It is understood that the key to successful rehabilitation is physical therapy and regular exercise, however, the question that remains is how much additional physical therapy is right for elderly patients? For these patients, leaving home to go to physical therapy sessions can be a difficult task, but doing exercises regularly at home without a therapist can be similarly daunting. New research, published in the September 10, 2019 edition of JAMA Network, attempts to uncover the link between the quantity of therapy and quality of life post-operatively, “Effect of a Multicomponent Home-Based Physical Therapy Intervention on Ambulation After Hip Fracture in Older Adults: The CAP Randomized Clinical Trial.”

Co-author Kathleen Mangione, P.T., Ph.D., with the Department of Physical Therapy, College of Health Sciences, Arcadia University in Glenside, Pennsylvania, explained the purpose of her study, “Many patients after hip fracture still are not returning to their prior level of function after hip fracture. They transition from hospital to subacute rehab to home, but physical therapy stops for many of them once they are independent in the home.”1

The research, conducted at Arcadia University, University of Connecticut Health Center, and University of Maryland, involved a total of 210 patients aged 60 years and older. The training intervention group (n = 105) received aerobic, strength, balance, and functional training. The active control group (n = 105) received transcutaneous electrical nerve stimulation and active range-of-motion exercises. Both groups received 2 to 3 home visits from a physical therapist weekly for 16 weeks; nutritional counseling; and daily vitamin D, calcium, and multivitamins.1 The study uncovered encouraging results. “Both groups improved by clinically meaningful amounts with additional therapy,” said Mangione. “There is room for clinically important improvement in patients even three months after fracture. We need to determine whether patients have reached their full potential for recovery prior to discharge.”1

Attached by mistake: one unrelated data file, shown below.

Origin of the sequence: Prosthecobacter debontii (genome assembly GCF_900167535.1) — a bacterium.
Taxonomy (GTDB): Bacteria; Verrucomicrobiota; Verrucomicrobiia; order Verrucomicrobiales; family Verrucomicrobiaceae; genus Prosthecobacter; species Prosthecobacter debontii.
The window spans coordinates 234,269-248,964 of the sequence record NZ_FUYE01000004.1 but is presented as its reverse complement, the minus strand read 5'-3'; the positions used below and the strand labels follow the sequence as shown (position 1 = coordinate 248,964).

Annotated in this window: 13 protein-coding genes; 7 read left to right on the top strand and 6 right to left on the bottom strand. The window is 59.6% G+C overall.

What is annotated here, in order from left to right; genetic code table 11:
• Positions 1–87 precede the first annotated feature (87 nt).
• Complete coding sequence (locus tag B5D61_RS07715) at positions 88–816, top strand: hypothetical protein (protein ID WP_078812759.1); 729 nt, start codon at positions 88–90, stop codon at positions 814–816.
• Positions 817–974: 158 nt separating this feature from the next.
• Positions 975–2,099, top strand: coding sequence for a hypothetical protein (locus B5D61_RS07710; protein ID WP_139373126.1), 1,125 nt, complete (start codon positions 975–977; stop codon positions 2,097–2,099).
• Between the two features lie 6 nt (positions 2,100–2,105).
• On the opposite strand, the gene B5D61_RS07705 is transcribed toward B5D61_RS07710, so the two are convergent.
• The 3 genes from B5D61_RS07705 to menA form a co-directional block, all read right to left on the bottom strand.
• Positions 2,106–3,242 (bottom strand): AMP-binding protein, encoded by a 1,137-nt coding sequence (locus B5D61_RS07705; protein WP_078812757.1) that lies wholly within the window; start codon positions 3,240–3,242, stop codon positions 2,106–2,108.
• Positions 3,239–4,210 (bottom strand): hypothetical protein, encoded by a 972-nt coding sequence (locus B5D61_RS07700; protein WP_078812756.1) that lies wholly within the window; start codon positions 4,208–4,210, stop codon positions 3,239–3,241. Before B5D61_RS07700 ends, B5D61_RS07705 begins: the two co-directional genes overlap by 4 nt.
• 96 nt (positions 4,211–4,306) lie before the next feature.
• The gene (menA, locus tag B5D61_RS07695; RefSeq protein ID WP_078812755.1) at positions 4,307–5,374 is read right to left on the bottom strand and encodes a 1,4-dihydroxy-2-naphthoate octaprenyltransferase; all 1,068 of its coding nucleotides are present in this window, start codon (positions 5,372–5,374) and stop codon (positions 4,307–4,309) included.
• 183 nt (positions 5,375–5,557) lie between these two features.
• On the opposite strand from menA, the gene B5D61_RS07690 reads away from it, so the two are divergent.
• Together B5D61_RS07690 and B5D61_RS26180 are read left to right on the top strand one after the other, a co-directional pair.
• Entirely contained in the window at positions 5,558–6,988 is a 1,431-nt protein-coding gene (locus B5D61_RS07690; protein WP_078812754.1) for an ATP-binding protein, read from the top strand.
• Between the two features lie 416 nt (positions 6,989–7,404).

The good news is surface technology is making it easier and more fun for total joint patients to complete physical therapy at home. TracPatch, a two-piece device that adheres to a patient’s leg above and below the knee following total knee surgery, was created to continuously collect activity data including range of motion (ROM), exercise compliance, pain scores, PROM survey submissions, and ambulation, through a centralized patient app. The data is then sent to the cloud and shared with the patient’s healthcare provider through the healthcare provider app and web portal.

TracPatch gives patients the ability to monitor their recovery progress in real-time and sends exercise reminders to keep them on track. The technology makes it easy for patients and healthcare providers to communicate remotely and it was created to empower patients to reach their recovery goals and give healthcare providers the ability to provide more individualized care for each patient. In the near future, TracPatch will expand to Spine, Hip, ACL and more. The sky is the limit for Surface Sensor Technology in healthcare. For more information about TracPatch contact us today.

References

  1. Hofheinz, E. (2019, October 7). Large Joints Feature. Retrieved October 11, 2019, from https://ryortho.com/breaking/how-much-more-therapy-should-elderly-patients-get/.